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Norway Police Begin Releasing Names of Attack Victims

Norwegians rally in Oslo to show support for victims of attacks that killed 76 people, July 25, 2011

Norwegians rally in Oslo to show support for victims of attacks that killed 76 people, July 25, 2011

Norwegian police have begun releasing the names of those killed in last week's bombing and massacre, as the country struggles to cope with the tragedy.

Police Tuesday named the first four of the 76 victims - three who were killed in the bomb blast in the capital, Oslo, and one in the shooting rampage at an island youth camp.

The defense lawyer for the Norwegian suspect, Anders Behring Breivik, says the case suggests his client is insane.

Earlier Tuesday, during a news conference in Oslo, defense attorney Geir Lippestad said Breivik, who has confessed to the massacre, is not aware of the death toll nor of the public response to the attacks Friday. Lippestad told reporters it is too early to say if his client would plead insanity.

While Breivik has admitted responsibility for the attacks, he has pleaded not guilty to the terrorism charges, claiming he acted to save Europe from what he says is Muslim colonization.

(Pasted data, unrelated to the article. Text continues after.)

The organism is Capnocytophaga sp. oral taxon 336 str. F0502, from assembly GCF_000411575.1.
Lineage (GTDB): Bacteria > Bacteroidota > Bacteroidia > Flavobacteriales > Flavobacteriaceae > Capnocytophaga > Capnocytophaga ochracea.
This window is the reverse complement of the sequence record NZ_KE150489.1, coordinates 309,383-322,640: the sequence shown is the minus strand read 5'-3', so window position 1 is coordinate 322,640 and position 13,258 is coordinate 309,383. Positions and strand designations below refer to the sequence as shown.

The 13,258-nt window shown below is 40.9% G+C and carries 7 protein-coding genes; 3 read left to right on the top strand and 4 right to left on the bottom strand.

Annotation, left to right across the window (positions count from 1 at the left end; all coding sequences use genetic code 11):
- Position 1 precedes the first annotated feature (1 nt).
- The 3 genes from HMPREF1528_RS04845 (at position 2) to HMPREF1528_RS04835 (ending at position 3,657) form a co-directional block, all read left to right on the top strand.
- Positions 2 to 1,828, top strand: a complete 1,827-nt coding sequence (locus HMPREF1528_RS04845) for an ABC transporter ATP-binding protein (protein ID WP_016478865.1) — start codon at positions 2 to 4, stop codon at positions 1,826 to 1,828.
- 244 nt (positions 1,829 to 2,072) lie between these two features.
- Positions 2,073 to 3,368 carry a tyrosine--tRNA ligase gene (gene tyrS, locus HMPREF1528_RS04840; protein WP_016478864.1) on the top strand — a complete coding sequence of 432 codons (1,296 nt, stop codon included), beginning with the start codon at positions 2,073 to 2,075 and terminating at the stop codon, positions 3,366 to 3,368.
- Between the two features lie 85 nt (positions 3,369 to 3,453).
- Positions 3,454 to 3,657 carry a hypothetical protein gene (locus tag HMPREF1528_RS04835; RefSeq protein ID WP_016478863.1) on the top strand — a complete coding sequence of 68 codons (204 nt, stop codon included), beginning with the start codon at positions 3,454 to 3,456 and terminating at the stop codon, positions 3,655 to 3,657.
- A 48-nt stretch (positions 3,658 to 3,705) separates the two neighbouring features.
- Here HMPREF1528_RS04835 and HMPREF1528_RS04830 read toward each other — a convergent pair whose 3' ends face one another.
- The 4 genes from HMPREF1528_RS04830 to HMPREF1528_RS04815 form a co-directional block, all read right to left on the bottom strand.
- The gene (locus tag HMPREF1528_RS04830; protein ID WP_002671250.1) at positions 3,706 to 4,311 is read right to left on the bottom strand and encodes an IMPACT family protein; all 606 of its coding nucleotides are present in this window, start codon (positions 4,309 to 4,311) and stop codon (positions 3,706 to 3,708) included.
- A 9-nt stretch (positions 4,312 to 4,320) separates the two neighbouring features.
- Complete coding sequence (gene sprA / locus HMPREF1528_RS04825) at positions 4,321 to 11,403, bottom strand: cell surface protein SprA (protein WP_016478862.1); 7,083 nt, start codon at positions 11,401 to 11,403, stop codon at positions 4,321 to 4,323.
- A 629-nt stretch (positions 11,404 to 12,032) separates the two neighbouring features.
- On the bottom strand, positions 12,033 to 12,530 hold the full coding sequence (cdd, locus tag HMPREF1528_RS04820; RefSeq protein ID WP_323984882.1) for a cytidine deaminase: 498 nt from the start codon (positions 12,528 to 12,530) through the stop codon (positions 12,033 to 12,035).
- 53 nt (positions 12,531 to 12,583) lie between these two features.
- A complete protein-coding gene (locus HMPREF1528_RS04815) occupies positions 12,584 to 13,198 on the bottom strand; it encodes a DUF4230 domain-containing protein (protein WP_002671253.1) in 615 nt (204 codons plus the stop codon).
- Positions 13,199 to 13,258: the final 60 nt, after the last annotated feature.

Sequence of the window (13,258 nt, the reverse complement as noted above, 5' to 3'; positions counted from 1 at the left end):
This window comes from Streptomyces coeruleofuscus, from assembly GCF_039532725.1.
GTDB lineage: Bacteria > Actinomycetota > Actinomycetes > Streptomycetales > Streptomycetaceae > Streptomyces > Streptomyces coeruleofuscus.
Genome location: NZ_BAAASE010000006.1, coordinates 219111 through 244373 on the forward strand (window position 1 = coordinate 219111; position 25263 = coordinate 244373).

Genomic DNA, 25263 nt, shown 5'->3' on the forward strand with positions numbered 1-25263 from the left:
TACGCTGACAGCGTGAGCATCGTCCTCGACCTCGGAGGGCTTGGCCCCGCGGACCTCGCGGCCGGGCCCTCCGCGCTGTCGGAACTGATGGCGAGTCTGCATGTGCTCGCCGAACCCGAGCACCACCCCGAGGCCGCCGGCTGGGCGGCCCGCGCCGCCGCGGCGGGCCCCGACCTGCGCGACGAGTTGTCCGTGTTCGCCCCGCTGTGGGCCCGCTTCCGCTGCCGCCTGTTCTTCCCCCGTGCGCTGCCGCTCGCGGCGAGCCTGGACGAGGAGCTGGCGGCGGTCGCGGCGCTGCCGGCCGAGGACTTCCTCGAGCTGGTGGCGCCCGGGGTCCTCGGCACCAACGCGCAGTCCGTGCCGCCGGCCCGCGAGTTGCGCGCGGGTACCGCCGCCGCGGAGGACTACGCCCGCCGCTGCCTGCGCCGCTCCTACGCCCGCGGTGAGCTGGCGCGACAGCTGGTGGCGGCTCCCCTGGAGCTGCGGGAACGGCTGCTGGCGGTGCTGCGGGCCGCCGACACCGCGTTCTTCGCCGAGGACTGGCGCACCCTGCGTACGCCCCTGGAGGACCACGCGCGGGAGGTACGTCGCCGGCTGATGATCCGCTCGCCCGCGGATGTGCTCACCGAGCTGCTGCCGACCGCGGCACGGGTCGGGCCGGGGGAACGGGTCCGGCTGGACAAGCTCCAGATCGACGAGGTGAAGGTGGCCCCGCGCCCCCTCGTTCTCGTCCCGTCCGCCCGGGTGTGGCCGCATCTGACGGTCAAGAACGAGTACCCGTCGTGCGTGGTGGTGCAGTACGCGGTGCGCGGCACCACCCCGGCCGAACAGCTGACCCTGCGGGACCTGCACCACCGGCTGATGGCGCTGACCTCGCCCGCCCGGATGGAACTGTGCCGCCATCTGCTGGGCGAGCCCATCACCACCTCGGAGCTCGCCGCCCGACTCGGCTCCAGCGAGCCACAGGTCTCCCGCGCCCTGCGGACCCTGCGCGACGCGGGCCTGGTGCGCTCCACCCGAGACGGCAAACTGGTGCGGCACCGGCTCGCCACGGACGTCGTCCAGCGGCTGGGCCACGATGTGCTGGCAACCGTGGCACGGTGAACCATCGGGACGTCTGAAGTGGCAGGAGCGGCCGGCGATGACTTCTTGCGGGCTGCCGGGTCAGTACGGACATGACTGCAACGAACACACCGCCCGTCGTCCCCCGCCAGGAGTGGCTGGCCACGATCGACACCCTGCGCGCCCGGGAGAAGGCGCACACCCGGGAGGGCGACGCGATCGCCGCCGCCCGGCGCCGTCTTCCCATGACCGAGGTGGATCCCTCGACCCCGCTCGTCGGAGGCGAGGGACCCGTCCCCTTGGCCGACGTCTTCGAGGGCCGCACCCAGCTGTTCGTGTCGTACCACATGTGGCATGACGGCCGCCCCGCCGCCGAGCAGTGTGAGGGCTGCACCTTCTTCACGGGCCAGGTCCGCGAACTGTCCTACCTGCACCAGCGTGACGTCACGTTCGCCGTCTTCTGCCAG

In Washington, U.S. President Barack Obama visited the residence of the Norwegian ambassador to personally offer his condolences for the innocent victims of the twin attacks. Accompanied by Vice President Joe Biden, Mr. Obama said he was heartbroken by the tragic loss of life, and reassured the Norwegian people that the United States stands with them.

Mr. Obama on Saturday condemned the "senseless" attacks, calling the tragedy a reminder that the world has a stake in stopping such acts of terrorism.

Lippestad Tuesday said his client told him he took drugs to be "strong, efficient, awake." The lawyer added Breivik claims to be part of an anti-Islam network that has two groups in Norway and several more abroad. But Norwegian police and researchers have cast doubt on such claims.

Earlier, Norway Justice Minister Knut Storberget praised police for their response to the attacks Friday, saying officers did "fantastic" work.

His comments follow criticism in the media about how long it took police to reach the camp on Utoeya Island, where Breivik is accused of killing at least 68 people. Police have said it took more than an hour for officers to get to the site.

The suspect's father, retired diplomat Jens Breivik, told reporters in France that he feels shame and wishes his son had killed himself instead.

Some information for this report provided by AP and AFP.